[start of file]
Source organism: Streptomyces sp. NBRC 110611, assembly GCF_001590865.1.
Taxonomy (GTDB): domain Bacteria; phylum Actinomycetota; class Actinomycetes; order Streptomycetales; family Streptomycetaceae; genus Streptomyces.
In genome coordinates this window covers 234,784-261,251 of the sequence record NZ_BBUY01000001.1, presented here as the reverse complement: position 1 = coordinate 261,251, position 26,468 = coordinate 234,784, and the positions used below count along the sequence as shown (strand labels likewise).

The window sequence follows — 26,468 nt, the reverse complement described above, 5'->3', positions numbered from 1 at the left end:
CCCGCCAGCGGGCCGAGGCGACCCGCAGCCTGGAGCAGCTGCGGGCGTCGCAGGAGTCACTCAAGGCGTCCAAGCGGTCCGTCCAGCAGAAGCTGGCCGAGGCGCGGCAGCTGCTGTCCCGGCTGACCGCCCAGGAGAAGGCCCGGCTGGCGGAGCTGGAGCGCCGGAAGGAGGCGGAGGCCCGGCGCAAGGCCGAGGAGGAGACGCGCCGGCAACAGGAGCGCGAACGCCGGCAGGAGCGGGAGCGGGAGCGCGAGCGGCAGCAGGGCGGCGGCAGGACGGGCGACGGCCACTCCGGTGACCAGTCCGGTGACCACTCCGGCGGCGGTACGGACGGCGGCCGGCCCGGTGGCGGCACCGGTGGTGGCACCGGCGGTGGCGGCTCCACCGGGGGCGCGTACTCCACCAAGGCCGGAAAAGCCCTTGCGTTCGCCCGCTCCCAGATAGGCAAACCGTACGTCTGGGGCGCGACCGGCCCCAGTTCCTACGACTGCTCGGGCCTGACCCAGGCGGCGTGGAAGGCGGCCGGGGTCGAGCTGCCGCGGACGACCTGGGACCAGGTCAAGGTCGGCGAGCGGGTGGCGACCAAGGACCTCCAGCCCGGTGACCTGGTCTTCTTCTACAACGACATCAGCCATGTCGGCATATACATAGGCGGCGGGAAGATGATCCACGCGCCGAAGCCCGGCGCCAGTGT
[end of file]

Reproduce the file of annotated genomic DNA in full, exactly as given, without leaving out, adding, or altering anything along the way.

Source organism: Streptomyces sp. NBRC 110611, assembly GCF_001590865.1.
Taxonomy (GTDB): domain Bacteria; phylum Actinomycetota; class Actinomycetes; order Streptomycetales; family Streptomycetaceae; genus Streptomyces.
In genome coordinates this window covers 234,784-261,251 of the sequence record NZ_BBUY01000001.1, presented here as the reverse complement: position 1 = coordinate 261,251, position 26,468 = coordinate 234,784, and the positions used below count along the sequence as shown (strand labels likewise).

The window sequence follows — 26,468 nt, the reverse complement described above, 5'->3', positions numbered from 1 at the left end:
CCCGCCAGCGGGCCGAGGCGACCCGCAGCCTGGAGCAGCTGCGGGCGTCGCAGGAGTCACTCAAGGCGTCCAAGCGGTCCGTCCAGCAGAAGCTGGCCGAGGCGCGGCAGCTGCTGTCCCGGCTGACCGCCCAGGAGAAGGCCCGGCTGGCGGAGCTGGAGCGCCGGAAGGAGGCGGAGGCCCGGCGCAAGGCCGAGGAGGAGACGCGCCGGCAACAGGAGCGCGAACGCCGGCAGGAGCGGGAGCGGGAGCGCGAGCGGCAGCAGGGCGGCGGCAGGACGGGCGACGGCCACTCCGGTGACCAGTCCGGTGACCACTCCGGCGGCGGTACGGACGGCGGCCGGCCCGGTGGCGGCACCGGTGGTGGCACCGGCGGTGGCGGCTCCACCGGGGGCGCGTACTCCACCAAGGCCGGAAAAGCCCTTGCGTTCGCCCGCTCCCAGATAGGCAAACCGTACGTCTGGGGCGCGACCGGCCCCAGTTCCTACGACTGCTCGGGCCTGACCCAGGCGGCGTGGAAGGCGGCCGGGGTCGAGCTGCCGCGGACGACCTGGGACCAGGTCAAGGTCGGCGAGCGGGTGGCGACCAAGGACCTCCAGCCCGGTGACCTGGTCTTCTTCTACAACGACATCAGCCATGTCGGCATATACATAGGCGGCGGGAAGATGATCCACGCGCCGAAGCCCGGCGCCAGTGT